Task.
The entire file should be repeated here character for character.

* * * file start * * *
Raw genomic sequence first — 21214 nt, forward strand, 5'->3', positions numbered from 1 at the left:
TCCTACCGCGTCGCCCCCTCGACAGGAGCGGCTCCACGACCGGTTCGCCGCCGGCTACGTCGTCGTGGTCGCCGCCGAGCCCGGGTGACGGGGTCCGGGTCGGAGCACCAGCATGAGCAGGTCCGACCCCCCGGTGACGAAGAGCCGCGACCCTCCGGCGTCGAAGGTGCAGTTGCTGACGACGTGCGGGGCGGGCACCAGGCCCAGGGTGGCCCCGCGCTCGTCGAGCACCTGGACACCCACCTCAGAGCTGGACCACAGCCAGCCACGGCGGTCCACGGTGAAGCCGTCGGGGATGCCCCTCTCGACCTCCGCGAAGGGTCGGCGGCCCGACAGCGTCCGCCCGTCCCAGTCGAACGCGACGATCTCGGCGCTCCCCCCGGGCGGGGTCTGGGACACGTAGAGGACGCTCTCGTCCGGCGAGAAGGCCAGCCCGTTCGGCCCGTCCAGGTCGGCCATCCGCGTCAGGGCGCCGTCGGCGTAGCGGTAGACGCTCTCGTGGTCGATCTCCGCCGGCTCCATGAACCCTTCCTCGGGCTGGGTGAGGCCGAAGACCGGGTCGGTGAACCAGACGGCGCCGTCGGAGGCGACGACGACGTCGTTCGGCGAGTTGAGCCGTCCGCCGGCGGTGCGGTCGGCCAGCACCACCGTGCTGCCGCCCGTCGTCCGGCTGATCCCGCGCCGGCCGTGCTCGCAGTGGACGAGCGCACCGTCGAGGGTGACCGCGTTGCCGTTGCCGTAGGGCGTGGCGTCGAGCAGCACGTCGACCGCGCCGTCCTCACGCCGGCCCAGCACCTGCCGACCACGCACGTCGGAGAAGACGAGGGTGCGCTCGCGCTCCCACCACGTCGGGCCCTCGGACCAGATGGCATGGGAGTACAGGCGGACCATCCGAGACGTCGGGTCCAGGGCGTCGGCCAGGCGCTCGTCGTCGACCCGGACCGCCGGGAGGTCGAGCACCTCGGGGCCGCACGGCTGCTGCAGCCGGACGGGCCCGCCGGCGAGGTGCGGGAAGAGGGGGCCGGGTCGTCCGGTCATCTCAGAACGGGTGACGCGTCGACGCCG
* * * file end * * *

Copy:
Raw genomic sequence first — 21214 nt, forward strand, 5'->3', positions numbered from 1 at the left:
TCCTACCGCGTCGCCCCCTCGACAGGAGCGGCTCCACGACCGGTTCGCCGCCGGCTACGTCGTCGTGGTCGCCGCCGAGCCCGGGTGACGGGGTCCGGGTCGGAGCACCAGCATGAGCAGGTCCGACCCCCCGGTGACGAAGAGCCGCGACCCTCCGGCGTCGAAGGTGCAGTTGCTGACGACGTGCGGGGCGGGCACCAGGCCCAGGGTGGCCCCGCGCTCGTCGAGCACCTGGACACCCACCTCAGAGCTGGACCACAGCCAGCCACGGCGGTCCACGGTGAAGCCGTCGGGGATGCCCCTCTCGACCTCCGCGAAGGGTCGGCGGCCCGACAGCGTCCGCCCGTCCCAGTCGAACGCGACGATCTCGGCGCTCCCCCCGGGCGGGGTCTGGGACACGTAGAGGACGCTCTCGTCCGGCGAGAAGGCCAGCCCGTTCGGCCCGTCCAGGTCGGCCATCCGCGTCAGGGCGCCGTCGGCGTAGCGGTAGACGCTCTCGTGGTCGATCTCCGCCGGCTCCATGAACCCTTCCTCGGGCTGGGTGAGGCCGAAGACCGGGTCGGTGAACCAGACGGCGCCGTCGGAGGCGACGACGACGTCGTTCGGCGAGTTGAGCCGTCCGCCGGCGGTGCGGTCGGCCAGCACCACCGTGCTGCCGCCCGTCGTCCGGCTGATCCCGCGCCGGCCGTGCTCGCAGTGGACGAGCGCACCGTCGAGGGTGACCGCGTTGCCGTTGCCGTAGGGCGTGGCGTCGAGCAGCACGTCGACCGCGCCGTCCTCACGCCGGCCCAGCACCTGCCGACCACGCACGTCGGAGAAGACGAGGGTGCGCTCGCGCTCCCACCACGTCGGGCCCTCGGACCAGATGGCATGGGAGTACAGGCGGACCATCCGAGACGTCGGGTCCAGGGCGTCGGCCAGGCGCTCGTCGTCGACCCGGACCGCCGGGAGGTCGAGCACCTCGGGGCCGCACGGCTGCTGCAGCCGGACGGGCCCGCCGGCGAGGTGCGGGAAGAGGGGGCCGGGTCGTCCGGTCATCTCAGAACGGGTGACGCGTCGACGCCG